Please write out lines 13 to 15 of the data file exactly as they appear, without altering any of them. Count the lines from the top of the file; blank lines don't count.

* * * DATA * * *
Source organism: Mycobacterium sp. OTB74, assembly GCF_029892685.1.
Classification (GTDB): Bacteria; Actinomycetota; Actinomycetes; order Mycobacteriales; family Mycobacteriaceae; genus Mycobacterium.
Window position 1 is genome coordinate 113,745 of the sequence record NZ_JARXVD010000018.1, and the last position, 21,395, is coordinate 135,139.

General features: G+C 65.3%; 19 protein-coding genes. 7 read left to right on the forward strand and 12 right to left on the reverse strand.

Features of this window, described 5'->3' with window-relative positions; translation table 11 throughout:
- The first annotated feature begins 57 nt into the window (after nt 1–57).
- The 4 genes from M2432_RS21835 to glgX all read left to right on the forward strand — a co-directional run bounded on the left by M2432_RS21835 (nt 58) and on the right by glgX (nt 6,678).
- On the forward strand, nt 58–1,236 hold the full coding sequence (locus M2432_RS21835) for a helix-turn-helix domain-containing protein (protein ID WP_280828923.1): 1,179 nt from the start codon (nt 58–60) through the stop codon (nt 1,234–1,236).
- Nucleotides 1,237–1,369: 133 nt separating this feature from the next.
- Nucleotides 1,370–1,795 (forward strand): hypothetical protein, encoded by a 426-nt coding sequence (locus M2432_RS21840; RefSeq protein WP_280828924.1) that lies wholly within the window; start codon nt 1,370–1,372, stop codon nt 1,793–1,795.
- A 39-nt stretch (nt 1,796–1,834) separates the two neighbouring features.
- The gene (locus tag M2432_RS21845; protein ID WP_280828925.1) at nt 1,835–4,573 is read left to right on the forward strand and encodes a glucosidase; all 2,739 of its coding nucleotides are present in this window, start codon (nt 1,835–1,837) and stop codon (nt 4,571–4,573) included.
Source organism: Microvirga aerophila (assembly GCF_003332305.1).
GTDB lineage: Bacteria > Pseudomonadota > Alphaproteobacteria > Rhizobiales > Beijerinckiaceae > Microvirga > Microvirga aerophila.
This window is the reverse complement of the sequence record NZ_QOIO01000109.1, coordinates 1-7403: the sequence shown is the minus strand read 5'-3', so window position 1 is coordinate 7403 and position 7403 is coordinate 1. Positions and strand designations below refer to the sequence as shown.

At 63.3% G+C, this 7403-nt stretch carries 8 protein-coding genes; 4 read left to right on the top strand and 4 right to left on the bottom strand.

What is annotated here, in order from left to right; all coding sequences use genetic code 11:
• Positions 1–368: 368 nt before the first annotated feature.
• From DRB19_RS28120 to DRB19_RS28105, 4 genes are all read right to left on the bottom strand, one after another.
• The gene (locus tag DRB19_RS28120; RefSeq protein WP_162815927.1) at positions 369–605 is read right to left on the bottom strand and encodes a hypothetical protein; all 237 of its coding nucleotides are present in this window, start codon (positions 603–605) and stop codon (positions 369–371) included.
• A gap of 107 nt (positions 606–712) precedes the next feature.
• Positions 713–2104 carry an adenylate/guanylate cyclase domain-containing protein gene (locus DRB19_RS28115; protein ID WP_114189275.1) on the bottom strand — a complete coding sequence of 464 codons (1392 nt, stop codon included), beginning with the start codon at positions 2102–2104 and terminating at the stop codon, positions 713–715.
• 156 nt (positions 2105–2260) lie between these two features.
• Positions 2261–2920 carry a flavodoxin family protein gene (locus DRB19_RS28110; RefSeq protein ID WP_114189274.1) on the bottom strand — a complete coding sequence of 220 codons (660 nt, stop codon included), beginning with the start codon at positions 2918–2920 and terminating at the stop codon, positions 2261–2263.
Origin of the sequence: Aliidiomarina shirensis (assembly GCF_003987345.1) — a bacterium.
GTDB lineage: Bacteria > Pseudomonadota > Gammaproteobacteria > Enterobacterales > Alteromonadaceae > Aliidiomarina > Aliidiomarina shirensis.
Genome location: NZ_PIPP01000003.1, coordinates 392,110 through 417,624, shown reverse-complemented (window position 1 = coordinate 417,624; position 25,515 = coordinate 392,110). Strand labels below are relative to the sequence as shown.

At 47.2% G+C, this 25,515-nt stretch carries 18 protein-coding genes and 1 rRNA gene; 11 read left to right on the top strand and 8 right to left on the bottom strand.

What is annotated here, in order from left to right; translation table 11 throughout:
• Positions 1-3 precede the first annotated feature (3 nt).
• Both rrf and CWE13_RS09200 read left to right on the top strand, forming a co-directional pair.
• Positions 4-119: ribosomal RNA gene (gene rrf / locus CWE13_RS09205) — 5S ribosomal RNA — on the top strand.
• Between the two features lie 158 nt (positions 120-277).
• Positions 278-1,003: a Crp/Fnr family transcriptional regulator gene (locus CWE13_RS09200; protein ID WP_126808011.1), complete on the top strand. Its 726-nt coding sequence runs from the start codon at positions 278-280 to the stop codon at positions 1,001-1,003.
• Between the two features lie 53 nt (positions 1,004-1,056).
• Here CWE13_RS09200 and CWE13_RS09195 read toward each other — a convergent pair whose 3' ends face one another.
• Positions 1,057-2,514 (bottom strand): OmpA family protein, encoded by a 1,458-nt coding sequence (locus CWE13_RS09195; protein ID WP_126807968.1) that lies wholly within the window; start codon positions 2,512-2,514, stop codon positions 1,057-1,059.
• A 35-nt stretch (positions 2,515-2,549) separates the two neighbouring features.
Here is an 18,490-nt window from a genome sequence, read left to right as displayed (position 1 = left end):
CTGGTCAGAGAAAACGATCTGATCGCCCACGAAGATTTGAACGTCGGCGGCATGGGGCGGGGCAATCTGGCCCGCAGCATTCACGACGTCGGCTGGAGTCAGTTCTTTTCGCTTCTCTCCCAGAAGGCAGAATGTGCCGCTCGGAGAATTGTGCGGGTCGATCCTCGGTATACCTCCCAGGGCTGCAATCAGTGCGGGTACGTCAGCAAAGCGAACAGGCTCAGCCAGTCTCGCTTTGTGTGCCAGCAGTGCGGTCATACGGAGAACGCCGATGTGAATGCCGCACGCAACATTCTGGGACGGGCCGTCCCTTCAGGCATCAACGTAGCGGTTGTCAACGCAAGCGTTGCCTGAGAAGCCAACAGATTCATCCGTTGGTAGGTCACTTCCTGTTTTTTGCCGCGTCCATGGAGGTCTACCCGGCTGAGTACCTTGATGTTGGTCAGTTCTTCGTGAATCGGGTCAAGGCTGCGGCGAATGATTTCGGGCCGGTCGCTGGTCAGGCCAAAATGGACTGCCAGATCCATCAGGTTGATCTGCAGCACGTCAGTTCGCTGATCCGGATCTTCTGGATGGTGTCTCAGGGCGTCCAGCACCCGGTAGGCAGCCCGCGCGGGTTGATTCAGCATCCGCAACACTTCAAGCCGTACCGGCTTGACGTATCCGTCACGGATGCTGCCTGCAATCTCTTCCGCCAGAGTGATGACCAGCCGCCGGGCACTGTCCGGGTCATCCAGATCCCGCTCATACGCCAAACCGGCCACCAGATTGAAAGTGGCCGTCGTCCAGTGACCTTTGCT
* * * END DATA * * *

Source organism: Microvirga aerophila (assembly GCF_003332305.1).
GTDB lineage: Bacteria > Pseudomonadota > Alphaproteobacteria > Rhizobiales > Beijerinckiaceae > Microvirga > Microvirga aerophila.
This window is the reverse complement of the sequence record NZ_QOIO01000109.1, coordinates 1-7403: the sequence shown is the minus strand read 5'-3', so window position 1 is coordinate 7403 and position 7403 is coordinate 1. Positions and strand designations below refer to the sequence as shown.